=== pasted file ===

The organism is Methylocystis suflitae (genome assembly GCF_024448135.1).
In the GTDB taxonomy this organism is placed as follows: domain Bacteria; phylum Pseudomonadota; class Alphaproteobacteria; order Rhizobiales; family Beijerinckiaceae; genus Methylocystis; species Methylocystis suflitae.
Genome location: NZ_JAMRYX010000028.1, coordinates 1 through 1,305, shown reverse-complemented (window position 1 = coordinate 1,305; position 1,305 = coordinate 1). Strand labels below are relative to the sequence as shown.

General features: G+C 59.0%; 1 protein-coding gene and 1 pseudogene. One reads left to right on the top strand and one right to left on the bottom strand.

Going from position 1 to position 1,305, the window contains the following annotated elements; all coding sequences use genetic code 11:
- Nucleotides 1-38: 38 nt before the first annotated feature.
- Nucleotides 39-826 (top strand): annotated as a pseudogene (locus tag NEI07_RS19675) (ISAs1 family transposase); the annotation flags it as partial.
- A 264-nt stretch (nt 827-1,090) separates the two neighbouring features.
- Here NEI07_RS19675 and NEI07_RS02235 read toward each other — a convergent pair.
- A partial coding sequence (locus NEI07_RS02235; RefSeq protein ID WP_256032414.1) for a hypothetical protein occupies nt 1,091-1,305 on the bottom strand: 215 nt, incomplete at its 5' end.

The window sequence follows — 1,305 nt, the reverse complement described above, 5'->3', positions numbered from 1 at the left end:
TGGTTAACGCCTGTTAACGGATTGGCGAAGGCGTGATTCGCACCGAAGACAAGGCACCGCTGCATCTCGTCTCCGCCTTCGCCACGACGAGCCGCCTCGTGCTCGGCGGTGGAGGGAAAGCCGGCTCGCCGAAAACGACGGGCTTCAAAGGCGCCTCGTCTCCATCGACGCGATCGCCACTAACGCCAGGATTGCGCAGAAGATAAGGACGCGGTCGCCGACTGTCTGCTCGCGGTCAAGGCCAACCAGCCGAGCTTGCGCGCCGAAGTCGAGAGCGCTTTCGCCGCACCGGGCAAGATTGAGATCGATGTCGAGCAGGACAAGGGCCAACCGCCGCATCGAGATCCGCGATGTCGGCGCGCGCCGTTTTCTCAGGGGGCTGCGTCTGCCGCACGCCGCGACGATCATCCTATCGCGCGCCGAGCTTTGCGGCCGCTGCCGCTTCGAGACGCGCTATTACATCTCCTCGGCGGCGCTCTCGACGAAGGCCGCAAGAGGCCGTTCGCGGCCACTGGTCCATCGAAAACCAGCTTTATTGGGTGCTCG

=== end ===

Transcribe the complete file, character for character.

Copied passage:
The organism is Methylocystis suflitae (genome assembly GCF_024448135.1).
In the GTDB taxonomy this organism is placed as follows: domain Bacteria; phylum Pseudomonadota; class Alphaproteobacteria; order Rhizobiales; family Beijerinckiaceae; genus Methylocystis; species Methylocystis suflitae.
Genome location: NZ_JAMRYX010000028.1, coordinates 1 through 1,305, shown reverse-complemented (window position 1 = coordinate 1,305; position 1,305 = coordinate 1). Strand labels below are relative to the sequence as shown.

General features: G+C 59.0%; 1 protein-coding gene and 1 pseudogene. One reads left to right on the top strand and one right to left on the bottom strand.

Going from position 1 to position 1,305, the window contains the following annotated elements; all coding sequences use genetic code 11:
- Nucleotides 1-38: 38 nt before the first annotated feature.
- Nucleotides 39-826 (top strand): annotated as a pseudogene (locus tag NEI07_RS19675) (ISAs1 family transposase); the annotation flags it as partial.
- A 264-nt stretch (nt 827-1,090) separates the two neighbouring features.
- Here NEI07_RS19675 and NEI07_RS02235 read toward each other — a convergent pair.
- A partial coding sequence (locus NEI07_RS02235; RefSeq protein ID WP_256032414.1) for a hypothetical protein occupies nt 1,091-1,305 on the bottom strand: 215 nt, incomplete at its 5' end.

The window sequence follows — 1,305 nt, the reverse complement described above, 5'->3', positions numbered from 1 at the left end:
TGGTTAACGCCTGTTAACGGATTGGCGAAGGCGTGATTCGCACCGAAGACAAGGCACCGCTGCATCTCGTCTCCGCCTTCGCCACGACGAGCCGCCTCGTGCTCGGCGGTGGAGGGAAAGCCGGCTCGCCGAAAACGACGGGCTTCAAAGGCGCCTCGTCTCCATCGACGCGATCGCCACTAACGCCAGGATTGCGCAGAAGATAAGGACGCGGTCGCCGACTGTCTGCTCGCGGTCAAGGCCAACCAGCCGAGCTTGCGCGCCGAAGTCGAGAGCGCTTTCGCCGCACCGGGCAAGATTGAGATCGATGTCGAGCAGGACAAGGGCCAACCGCCGCATCGAGATCCGCGATGTCGGCGCGCGCCGTTTTCTCAGGGGGCTGCGTCTGCCGCACGCCGCGACGATCATCCTATCGCGCGCCGAGCTTTGCGGCCGCTGCCGCTTCGAGACGCGCTATTACATCTCCTCGGCGGCGCTCTCGACGAAGGCCGCAAGAGGCCGTTCGCGGCCACTGGTCCATCGAAAACCAGCTTTATTGGGTGCTCG